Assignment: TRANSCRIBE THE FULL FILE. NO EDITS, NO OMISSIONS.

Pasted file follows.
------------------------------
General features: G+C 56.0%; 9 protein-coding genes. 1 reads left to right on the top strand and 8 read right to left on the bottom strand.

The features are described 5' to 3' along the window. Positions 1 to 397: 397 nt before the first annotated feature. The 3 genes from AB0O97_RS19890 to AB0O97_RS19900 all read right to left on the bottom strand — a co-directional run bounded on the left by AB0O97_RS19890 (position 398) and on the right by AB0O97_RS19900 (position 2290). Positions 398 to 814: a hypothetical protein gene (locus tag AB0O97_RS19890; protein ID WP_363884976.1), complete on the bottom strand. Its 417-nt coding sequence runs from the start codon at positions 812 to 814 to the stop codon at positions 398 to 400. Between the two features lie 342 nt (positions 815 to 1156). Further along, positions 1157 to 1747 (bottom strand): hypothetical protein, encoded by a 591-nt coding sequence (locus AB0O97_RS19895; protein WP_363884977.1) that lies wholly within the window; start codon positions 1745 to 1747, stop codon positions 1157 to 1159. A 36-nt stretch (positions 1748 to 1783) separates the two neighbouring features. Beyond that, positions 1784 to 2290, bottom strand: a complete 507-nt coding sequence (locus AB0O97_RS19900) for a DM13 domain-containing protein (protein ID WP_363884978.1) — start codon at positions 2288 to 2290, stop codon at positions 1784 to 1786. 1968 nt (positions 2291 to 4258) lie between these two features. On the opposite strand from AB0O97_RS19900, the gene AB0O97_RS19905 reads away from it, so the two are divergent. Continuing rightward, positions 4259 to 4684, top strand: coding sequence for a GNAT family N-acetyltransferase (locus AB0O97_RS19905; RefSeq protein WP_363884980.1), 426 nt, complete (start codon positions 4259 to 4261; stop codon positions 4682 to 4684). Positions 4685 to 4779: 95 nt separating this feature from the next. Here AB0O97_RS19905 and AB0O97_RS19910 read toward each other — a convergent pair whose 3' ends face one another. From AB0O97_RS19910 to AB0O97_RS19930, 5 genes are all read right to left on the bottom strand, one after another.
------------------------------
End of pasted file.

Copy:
General features: G+C 56.0%; 9 protein-coding genes. 1 reads left to right on the top strand and 8 read right to left on the bottom strand.

The features are described 5' to 3' along the window. Positions 1 to 397: 397 nt before the first annotated feature. The 3 genes from AB0O97_RS19890 to AB0O97_RS19900 all read right to left on the bottom strand — a co-directional run bounded on the left by AB0O97_RS19890 (position 398) and on the right by AB0O97_RS19900 (position 2290). Positions 398 to 814: a hypothetical protein gene (locus tag AB0O97_RS19890; protein ID WP_363884976.1), complete on the bottom strand. Its 417-nt coding sequence runs from the start codon at positions 812 to 814 to the stop codon at positions 398 to 400. Between the two features lie 342 nt (positions 815 to 1156). Further along, positions 1157 to 1747 (bottom strand): hypothetical protein, encoded by a 591-nt coding sequence (locus AB0O97_RS19895; protein WP_363884977.1) that lies wholly within the window; start codon positions 1745 to 1747, stop codon positions 1157 to 1159. A 36-nt stretch (positions 1748 to 1783) separates the two neighbouring features. Beyond that, positions 1784 to 2290, bottom strand: a complete 507-nt coding sequence (locus AB0O97_RS19900) for a DM13 domain-containing protein (protein ID WP_363884978.1) — start codon at positions 2288 to 2290, stop codon at positions 1784 to 1786. 1968 nt (positions 2291 to 4258) lie between these two features. On the opposite strand from AB0O97_RS19900, the gene AB0O97_RS19905 reads away from it, so the two are divergent. Continuing rightward, positions 4259 to 4684, top strand: coding sequence for a GNAT family N-acetyltransferase (locus AB0O97_RS19905; RefSeq protein WP_363884980.1), 426 nt, complete (start codon positions 4259 to 4261; stop codon positions 4682 to 4684). Positions 4685 to 4779: 95 nt separating this feature from the next. Here AB0O97_RS19905 and AB0O97_RS19910 read toward each other — a convergent pair whose 3' ends face one another. From AB0O97_RS19910 to AB0O97_RS19930, 5 genes are all read right to left on the bottom strand, one after another.